It is doubtful that the county would keep property taxes stable. Even in a period of decreasing values, it is very easy for local governments to keep their bloated budgets going on the backs of the local citizenry. Even if you assume the tax rate holds steady, if your property is increasing in value, so is your property’s government-assessed value, right? 5 to 10 % property tax increases are certainly well within normal assessments. Let’s say the assessment increases at the same rate as the assumed appreciation, but with a 5-year lag.
So, What Are You Doing This Saturday?
Houses are also maintenance intensive. Rhonda assumed that our homeowner never needed to repair his castle, nor make a visit to Home Depot. If the homeowner spends 1% of the value of his home on maintenance and improvements (what’s a trendy Seattle home without granite, stainless, and bamboo?), we need to add another $400/mo to the equation.
The Highest Fee Brokerage
Finally, the REIC never likes to bring up that a hefty fee exists for cashing out of the home ownership money machine. You need to pay them a minimum of 7% of the gross sale to get at all that wonderful equity. Assuming the home price remained constant, that is another $35,000 out of the piggy bank.
The Bottom Line
Now that we have a more complete picture of the situation, let’s take a look at the financial bottom line for rent vs. purchase in few possible scenarios. We’ll use Rhonda’s given purchase price, down payment, investment return (11%), and rental price, varying only the assumed appreciation in each case. “Home Value” refers to the total amount of money you pocket upon the sale of the house (since that is the only way you can get the money).
The Million-Dollar Taffy Pull
So, did we answer the question of it being better to rent versus own? Not really. It is all based upon how congruent your assumptions about the future are with the reality. Nobody knows what will happen next week, much less 10 years from now. I would say that wildly optimistic assumptions of owning compared to a watered down forecast of the economic flexibilities of renting is not a valid comparison.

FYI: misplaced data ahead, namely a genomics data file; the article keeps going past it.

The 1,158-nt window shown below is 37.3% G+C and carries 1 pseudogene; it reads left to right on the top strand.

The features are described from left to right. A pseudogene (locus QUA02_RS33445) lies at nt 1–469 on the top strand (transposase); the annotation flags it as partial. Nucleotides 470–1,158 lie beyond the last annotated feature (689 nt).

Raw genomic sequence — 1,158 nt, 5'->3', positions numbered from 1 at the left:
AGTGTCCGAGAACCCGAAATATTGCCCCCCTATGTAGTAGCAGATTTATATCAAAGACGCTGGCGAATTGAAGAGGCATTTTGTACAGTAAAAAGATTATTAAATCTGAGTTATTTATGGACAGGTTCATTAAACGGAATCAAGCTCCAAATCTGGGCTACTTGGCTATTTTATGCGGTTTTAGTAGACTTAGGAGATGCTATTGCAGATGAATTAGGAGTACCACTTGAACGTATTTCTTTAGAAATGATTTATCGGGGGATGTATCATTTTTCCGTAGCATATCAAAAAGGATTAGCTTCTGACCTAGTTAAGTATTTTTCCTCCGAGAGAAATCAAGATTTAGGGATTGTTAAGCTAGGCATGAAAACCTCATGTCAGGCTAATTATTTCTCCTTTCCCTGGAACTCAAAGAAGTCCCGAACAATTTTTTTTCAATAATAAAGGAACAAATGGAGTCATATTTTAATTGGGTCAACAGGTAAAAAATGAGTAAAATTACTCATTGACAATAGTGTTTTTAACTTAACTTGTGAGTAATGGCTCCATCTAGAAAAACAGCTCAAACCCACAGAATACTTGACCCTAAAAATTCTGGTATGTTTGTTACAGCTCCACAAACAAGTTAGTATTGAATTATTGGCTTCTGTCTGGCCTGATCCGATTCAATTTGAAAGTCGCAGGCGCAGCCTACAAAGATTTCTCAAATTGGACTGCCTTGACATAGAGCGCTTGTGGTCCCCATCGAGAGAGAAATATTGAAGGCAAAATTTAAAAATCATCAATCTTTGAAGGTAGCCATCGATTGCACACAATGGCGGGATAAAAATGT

People always forget that using borrowed money for investing (whether it is a brokerage margin account or a mortgage) is leverage. Leverage works both ways. It amplifies your success or failures. What turns 4 walls and a roof into the American Dream is the same mechanism that makes it your financial coffin.
Yes, if you get enough appreciation of a home’s value, it makes sense to buy. This is true on any investment. However, if the home stagnates in value, or falls, the damage is magnified by the mortgage, taxes, and illiquidity.
Home ownership brings certain benefits like some level of sovereignty over the use of the property and any ephemeral value from “pride of ownership.” It also brings other pitfalls, such as illiquidity, maintenance, acts-of-God, or even your overweight, aging hippie neighbors that insist on walking around naked as they oscillate between the hot tub and the “herb” garden.
Renters may need more than just the consultation of a sledgehammer and a case of Mickey’s Big Mouth to knock out a wall, but if a heavy-metal band moves into the house next door, they can give notice, pull up stakes and move into a nicer home. If a renter gets transferred, they don’t have to put up with the agonizing process of selling a home in a squishy market, and then paying 7%+ to the REIC. At worst, they lose their deposit and move on.
Lending While Intoxicated
As the mortgage finance industry scraped the bottom of the barrel to find new
suckers buyers to put into homes, they swerved head-on into the world of the financially illiterate. Many of these buyers did not have sufficient savings to pay the standard first/last/deposit as required for most rental contracts. Many did not have sufficient income to qualify to rent, yet the finance industry was able to qualify them for a home. This was done under the pretense of getting them into a beneficial financial situation. Rhonda summed it up as follows:
“For many Americans who do not have a savings plan (and the statistics show that many do not save), owning a home is as good as it gets for building savings…and it ain’t so bad.”
Yes, I guess you can refer to the principal paydown on a house as a “forced savings plan.” It is true that most Americans do not have any form of savings, other than their aging Beanie Baby collections, so I guess this is better than nothing. It also presupposes that most Americans are idiots. With that, I agree, but would like to add that allowing an idiot to juggle a half-million dollar, highly leveraged, speculative savings plan is a recipe for an unmitigated disaster in their personal life. Set this against the backdrop of tens of millions of the very same, and you have the certainty of a national financial disembowelment.
Given the recent activity in the sub-prime mortgage finance companies, this hypothetical is now a reality.